Judge: Not guilty
Defendant lost control, did not intentionally drive off cliff that led to twin sister’s death and murder charge
WAILUKU — Saying evidence showed a driver’s hair was being pulled by her passenger to cause her to lose control of a vehicle that went over a cliff near Hana, a judge Thursday found the woman not guilty of second-degree murder in the crash that killed her twin sister.
Second Circuit Judge Peter Cahill also acquitted Alexandria Duval, 39, who is also known as Alison Dadow, of a lesser charge of reckless manslaughter in the death of Anastasia Duval, who was also known as Ann Dadow.
“The judge correctly picked up on the fact that the death was not caused by my client,” defense attorney Birney Bervar said after the verdict was announced. “It was her sister that caused the death by interfering with her driving, by pulling her hair. She pulled clumps of hair out of her scalp, causing her to lose control of the vehicle, which led to Anastasia’s death.”
Maui County Prosecuting Attorney John D. Kim said the department respected but was “extremely disappointed” with the court’s decision.
“Alexandria Duval drove the SUV by accelerating up to 40 mph and by turning the steering wheel 288 degrees to the left over a 115-foot cliff while physically fighting with her twin sister,” Kim said. “This was not an accident caused by Ann Dadow’s actions; it was an intentional act by the defendant to end both of their lives.
“The court’s finding that Ann’s yanking of the defendant’s hair to the right caused the defendant to steer the SUV to the left over the cliff defies common sense.
“Furthermore, if the court could not find that this incident was an intentional or knowing act, the court should have found that it was reckless to continue to drive on that narrow roadway during a hair-pulling fight, in disregard of the risk of the cliff just a few feet away. No law-abiding person would continue to drive in that circumstance.”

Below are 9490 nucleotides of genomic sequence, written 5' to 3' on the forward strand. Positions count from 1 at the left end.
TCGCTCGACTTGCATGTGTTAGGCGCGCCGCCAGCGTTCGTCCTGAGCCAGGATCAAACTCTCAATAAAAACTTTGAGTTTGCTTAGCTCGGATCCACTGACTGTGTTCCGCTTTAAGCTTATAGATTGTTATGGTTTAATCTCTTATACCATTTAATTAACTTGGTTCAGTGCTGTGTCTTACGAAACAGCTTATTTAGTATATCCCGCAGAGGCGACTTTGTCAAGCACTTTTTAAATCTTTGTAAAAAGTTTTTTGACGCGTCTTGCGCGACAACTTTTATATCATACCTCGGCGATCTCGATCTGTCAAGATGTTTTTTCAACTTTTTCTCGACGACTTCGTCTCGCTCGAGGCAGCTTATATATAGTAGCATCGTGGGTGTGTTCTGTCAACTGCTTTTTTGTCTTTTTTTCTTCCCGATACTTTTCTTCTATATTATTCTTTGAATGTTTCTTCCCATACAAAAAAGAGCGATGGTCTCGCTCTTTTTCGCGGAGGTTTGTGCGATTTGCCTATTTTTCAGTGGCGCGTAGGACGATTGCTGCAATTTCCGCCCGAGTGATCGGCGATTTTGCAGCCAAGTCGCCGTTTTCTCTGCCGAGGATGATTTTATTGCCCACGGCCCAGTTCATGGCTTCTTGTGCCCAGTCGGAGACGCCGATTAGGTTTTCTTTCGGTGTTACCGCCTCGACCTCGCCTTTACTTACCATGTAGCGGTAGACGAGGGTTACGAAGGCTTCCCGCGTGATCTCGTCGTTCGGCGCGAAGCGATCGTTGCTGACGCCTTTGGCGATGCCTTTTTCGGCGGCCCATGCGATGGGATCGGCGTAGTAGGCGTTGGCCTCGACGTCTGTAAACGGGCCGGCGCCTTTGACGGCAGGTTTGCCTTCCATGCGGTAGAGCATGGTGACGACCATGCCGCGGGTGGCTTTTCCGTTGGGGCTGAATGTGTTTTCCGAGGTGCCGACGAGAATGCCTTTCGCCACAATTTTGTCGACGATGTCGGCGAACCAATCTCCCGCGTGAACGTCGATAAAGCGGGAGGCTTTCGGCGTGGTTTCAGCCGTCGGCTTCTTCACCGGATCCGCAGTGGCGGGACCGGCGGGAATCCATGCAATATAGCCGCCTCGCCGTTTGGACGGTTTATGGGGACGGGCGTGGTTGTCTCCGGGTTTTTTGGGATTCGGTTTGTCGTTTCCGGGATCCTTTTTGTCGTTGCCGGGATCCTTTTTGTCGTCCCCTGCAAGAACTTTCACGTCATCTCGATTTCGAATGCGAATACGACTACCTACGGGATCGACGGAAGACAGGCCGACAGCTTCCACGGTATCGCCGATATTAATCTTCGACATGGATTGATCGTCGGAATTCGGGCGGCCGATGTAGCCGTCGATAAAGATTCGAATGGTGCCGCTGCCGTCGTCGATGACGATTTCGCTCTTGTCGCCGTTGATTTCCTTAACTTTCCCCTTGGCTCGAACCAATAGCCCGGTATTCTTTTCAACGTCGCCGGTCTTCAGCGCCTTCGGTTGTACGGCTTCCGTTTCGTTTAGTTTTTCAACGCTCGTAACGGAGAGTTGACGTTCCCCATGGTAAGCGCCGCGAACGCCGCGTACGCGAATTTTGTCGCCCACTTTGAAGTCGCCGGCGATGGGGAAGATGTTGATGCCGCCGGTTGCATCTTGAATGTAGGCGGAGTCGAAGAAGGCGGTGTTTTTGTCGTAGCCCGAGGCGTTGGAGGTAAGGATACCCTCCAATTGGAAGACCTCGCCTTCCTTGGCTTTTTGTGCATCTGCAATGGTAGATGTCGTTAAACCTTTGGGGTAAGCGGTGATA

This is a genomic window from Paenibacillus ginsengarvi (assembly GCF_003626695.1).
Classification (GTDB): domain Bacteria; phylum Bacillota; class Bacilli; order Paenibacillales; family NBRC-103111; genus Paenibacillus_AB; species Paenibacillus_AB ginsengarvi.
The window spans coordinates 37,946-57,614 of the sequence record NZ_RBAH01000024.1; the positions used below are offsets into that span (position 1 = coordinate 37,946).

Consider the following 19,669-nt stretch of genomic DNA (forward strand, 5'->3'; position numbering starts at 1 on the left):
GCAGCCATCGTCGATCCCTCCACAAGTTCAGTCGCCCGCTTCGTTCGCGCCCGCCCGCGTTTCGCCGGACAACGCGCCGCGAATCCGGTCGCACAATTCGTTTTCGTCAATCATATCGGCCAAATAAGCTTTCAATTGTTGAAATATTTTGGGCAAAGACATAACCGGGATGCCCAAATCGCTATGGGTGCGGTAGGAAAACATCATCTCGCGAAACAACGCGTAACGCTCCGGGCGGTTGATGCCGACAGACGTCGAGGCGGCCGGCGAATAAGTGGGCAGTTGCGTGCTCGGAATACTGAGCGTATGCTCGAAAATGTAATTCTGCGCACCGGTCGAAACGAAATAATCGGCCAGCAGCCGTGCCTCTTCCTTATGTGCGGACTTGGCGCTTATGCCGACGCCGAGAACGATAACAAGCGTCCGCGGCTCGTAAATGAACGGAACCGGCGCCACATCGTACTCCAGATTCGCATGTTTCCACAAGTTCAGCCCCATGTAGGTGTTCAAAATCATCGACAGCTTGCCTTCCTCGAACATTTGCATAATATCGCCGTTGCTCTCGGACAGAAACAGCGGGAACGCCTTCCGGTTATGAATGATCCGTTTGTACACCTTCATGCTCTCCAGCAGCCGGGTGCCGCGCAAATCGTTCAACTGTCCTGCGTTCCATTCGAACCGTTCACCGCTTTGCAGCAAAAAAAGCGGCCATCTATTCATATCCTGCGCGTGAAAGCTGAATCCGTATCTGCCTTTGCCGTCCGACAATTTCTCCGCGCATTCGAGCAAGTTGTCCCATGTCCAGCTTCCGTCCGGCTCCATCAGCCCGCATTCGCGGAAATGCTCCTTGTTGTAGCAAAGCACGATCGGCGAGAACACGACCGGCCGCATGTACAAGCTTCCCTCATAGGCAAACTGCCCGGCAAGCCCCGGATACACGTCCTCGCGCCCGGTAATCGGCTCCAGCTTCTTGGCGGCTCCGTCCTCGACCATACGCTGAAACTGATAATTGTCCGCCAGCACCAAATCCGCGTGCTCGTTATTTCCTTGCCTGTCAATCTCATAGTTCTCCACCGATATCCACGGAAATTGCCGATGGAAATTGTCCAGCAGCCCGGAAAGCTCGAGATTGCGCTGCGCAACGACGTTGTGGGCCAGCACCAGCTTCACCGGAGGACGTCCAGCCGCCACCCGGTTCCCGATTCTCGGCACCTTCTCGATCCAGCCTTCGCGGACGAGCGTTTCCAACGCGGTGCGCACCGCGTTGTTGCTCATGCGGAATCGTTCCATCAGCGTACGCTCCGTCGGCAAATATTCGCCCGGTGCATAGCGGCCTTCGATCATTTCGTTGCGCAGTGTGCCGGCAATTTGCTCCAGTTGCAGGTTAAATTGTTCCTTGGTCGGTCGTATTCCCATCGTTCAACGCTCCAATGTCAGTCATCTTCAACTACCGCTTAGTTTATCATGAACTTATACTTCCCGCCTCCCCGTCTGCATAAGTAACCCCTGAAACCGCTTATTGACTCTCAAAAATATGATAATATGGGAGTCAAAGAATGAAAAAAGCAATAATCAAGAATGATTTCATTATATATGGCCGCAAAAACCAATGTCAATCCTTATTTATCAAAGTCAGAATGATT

The crash was reported at 4:42 p.m. May 29, 2016, at Milepost 47.5 on Hana Highway.
Emergency workers made their way down the cliff and found Alexandria Duval pinned in the driver’s seat of the 2016 white Ford Explorer. Anastasia Duval was found dead in the back of the vehicle, which landed on the rocky shoreline.
Shortly before the crash, three Oahu residents who were on a Boy Scout trip reported their Hana-bound van couldn’t pass the white SUV, which was heading in the opposite direction and stopped in the middle of the narrow road with its hazard lights flashing. The van occupants described seeing the passenger pulling the driver’s hair and the driver’s head being pulled to the passenger side of the vehicle.
The hair-pulling continued as the SUV passed the van, the occupants said. Seventeen-year-old Joseph Toleafoa, who was in the van, testified he heard the engine of the SUV rev after it passed, looked back and saw the SUV speed up and jerk to the left off the cliff.
Toleafoa and two adults in the van were among 20 witnesses who testified over three days in the bench trial that began Monday.
Duval had waived her right to a jury trial to have Judge Cahill decide the case.
He announced his verdict Thursday afternoon, about an hour and 15 minutes after attorneys’ closing arguments ended.
Cahill said key evidence came from the testimony of police traffic investigator Justin Mauliola, who saw one or two hairs in Anastasia Duval’s hands and a clump of hair on her chest when he viewed her body at the morgue. The officer testified the hairs weren’t from the dead woman, Cahill said.
“That tells me that during the critical period . . . the deceased pulled her sister’s hair so hard that she could yank it out of her scalp,” Cahill said.